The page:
CA-EN Advisors

Canadian Federal Elections: Copy and Paste Government

Canadians largely voted to keep the status quo in Ottawa with a seat count that is left virtually identical, led by Liberal minority which is likely to be easily supported by the New Democratic Party. For investors, the most likely outcome is the status quo on major economic and policy trends:

  • Fiscal policy should continue to support economic activity through higher spending.
  • Decarbonization efforts will continue with higher taxes on carbon emissions while renewable energy should continue to benefit from policy support.
  • Scope for higher taxes for the energy companies, banks, and insurance sectors are likely to weigh on business investment.
  • Wider than normal fiscal deficits over the foreseeable future are to leave upward pressure on long-term interest rates, but we do not expect any material impact on the loonie as most major economies are struggling with a similar backdrop of large deficits and rising debt.
  • Households should largely avoid higher income taxes while social transfers will remain supportive of disposable income. Increased funding toward daycare should favour a higher labour-market participation rate for women.

Near Term: Focus to remain on COVID-19

We do not expect the policy agenda to change meaningfully at least until a new budget is presented to Parliament in about six months. The virus remains a key priority although the emphasis of the battle is shifting more toward measures to better live with the virus, such as vaccination passports and eventually a full re-opening of the border under COVID-19 scrutiny. We expect foreign policy to try to deescalate bilateral relations with China to preserve and even regain some market share in the Chinese market. Overall, continuity of the policy agenda means the outlook for Canada’s economic growth is unchanged after the election, as well as the Canadian equity and fixed-income outlook.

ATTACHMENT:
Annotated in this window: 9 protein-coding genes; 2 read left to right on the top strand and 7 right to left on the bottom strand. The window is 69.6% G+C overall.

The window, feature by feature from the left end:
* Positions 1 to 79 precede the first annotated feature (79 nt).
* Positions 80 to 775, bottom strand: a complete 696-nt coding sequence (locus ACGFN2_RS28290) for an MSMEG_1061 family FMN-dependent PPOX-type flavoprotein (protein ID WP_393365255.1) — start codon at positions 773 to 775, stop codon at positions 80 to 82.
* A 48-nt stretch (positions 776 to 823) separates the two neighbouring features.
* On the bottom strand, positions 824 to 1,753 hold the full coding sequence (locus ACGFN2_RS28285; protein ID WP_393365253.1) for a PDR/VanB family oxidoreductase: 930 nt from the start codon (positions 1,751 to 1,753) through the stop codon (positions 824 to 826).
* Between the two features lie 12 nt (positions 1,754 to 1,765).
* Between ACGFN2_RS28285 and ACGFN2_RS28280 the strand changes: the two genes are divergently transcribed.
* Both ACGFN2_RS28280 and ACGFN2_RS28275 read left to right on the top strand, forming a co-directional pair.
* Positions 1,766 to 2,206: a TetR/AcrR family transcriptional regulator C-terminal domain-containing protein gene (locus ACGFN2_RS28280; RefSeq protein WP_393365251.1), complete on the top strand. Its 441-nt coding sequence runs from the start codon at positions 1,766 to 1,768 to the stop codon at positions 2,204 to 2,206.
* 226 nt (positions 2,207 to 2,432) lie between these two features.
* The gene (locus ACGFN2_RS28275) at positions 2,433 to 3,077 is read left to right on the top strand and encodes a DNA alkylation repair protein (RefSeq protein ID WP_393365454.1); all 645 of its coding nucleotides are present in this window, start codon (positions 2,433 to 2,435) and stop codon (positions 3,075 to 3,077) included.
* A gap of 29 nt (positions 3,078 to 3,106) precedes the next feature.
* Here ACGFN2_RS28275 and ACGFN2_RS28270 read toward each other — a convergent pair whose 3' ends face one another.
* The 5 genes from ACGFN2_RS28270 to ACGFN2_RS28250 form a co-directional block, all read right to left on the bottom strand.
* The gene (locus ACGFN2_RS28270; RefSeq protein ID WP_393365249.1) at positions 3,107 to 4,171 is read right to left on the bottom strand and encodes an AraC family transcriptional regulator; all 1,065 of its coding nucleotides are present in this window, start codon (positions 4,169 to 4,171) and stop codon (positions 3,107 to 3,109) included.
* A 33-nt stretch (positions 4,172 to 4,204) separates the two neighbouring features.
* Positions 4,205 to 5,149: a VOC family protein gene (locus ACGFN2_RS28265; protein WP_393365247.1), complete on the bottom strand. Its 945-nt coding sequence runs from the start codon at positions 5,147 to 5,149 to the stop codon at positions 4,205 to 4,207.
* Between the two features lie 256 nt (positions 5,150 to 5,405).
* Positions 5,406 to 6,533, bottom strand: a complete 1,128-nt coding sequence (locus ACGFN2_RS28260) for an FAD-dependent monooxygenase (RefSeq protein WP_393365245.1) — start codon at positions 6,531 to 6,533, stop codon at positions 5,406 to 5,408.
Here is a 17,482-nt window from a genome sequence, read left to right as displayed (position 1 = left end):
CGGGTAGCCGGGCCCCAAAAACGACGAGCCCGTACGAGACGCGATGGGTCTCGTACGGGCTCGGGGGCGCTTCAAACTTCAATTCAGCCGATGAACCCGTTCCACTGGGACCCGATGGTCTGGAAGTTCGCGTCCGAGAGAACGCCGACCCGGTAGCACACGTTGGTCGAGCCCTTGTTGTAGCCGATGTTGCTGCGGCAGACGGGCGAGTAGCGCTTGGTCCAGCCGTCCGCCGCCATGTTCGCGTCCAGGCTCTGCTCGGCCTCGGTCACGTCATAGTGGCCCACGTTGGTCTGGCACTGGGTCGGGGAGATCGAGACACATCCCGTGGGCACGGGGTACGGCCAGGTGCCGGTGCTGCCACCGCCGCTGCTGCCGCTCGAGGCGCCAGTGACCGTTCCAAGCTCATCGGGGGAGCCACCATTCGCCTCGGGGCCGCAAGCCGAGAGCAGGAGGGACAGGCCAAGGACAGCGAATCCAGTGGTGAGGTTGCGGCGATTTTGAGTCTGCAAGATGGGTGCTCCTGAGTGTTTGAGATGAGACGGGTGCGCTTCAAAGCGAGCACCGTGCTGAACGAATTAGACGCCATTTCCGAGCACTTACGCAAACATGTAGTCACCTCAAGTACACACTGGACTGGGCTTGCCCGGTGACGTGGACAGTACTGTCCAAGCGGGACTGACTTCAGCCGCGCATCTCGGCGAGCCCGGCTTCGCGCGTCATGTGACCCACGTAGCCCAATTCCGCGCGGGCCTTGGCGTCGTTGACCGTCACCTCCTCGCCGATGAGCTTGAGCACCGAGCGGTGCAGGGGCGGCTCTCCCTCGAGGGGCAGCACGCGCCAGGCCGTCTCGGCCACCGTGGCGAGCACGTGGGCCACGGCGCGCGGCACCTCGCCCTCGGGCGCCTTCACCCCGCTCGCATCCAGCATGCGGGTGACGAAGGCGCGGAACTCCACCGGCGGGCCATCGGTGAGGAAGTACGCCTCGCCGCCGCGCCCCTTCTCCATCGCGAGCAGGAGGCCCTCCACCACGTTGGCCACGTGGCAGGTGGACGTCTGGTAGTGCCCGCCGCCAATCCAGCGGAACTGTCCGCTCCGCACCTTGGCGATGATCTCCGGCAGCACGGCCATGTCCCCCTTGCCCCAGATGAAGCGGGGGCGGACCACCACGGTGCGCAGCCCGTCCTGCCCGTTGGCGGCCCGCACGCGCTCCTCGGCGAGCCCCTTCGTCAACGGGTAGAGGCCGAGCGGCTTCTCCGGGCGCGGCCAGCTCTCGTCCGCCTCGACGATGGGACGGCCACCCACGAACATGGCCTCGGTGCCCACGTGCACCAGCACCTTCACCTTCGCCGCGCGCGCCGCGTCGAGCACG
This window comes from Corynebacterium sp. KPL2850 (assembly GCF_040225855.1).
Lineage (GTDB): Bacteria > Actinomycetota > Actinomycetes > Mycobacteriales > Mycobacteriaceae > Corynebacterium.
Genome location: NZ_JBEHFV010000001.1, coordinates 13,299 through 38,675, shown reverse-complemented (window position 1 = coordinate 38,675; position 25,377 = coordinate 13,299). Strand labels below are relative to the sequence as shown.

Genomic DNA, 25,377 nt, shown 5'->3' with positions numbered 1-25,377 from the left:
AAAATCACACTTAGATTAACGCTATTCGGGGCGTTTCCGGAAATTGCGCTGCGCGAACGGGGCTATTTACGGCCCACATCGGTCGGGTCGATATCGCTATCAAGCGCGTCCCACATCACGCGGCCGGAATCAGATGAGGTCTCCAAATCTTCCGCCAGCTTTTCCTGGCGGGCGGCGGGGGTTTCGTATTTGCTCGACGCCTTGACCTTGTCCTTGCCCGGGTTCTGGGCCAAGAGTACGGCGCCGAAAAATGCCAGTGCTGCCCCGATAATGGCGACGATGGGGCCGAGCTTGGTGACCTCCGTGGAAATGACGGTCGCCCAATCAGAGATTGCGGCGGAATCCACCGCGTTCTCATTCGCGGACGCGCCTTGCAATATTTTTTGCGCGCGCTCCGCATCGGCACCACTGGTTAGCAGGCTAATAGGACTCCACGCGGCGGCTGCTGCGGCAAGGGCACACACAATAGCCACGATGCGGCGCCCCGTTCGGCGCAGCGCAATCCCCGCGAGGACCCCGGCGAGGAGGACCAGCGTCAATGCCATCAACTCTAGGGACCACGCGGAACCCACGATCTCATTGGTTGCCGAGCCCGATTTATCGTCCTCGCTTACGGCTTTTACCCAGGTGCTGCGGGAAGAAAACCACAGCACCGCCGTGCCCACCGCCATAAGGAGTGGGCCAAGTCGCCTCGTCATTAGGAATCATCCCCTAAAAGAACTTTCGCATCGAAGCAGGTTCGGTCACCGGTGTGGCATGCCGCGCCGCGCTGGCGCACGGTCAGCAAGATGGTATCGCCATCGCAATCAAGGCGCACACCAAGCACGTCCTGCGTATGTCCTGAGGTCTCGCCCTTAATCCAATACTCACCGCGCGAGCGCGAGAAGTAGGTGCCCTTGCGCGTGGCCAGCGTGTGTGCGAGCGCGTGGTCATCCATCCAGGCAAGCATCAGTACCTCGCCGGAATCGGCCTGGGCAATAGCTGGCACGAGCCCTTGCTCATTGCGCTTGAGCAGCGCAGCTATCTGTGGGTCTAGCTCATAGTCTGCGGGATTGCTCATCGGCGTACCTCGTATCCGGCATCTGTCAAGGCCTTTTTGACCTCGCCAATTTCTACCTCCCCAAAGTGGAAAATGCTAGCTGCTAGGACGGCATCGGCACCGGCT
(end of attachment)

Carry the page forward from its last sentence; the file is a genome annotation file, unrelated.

Fiscal Policy: Large deficits to require more revenues

As of the end of August, the Canadian Federal debt had risen to about $1.2 trillion, an increase of about $450 billion since the pandemic began in 2020. For fiscal-year 2021-22, the Parliamentary Budget Office (PBO) projected a $138 billion deficit (versus a $158 billion planned in the Budget 2021) despite a level of economic activity that is back to pre-COVID levels, on aggregate. While the debt load relative to the size of the economy, or Gross Domestic Product (GDP), remains below historical highs (Chart 1), a rising debt burden leaves public finances more sensitive to interest rates fluctuations while leaving the government hungry for revenues.

With little room to increase marginal income tax rates, the Liberals have proposed to raise corporate taxes, most notably on large foreign digital companies and on banks and insurance companies. While these measures might find popular support, the expected additional revenues, estimated well below $10 billion, are small versus the magnitude of the government’s funding needs. Households are currently feeling the pain from the inflation tax, but we suspect public support for loose fiscal policy could dwindle if it translated into rising interest rates and borrowing costs, especially if rising mortgage rates mean housing prices would face downward pressures.

Chart 1: Rising Federal Debt Load Will be Slow to Revert

Rising Federal Debt Load Will be Slow to Revert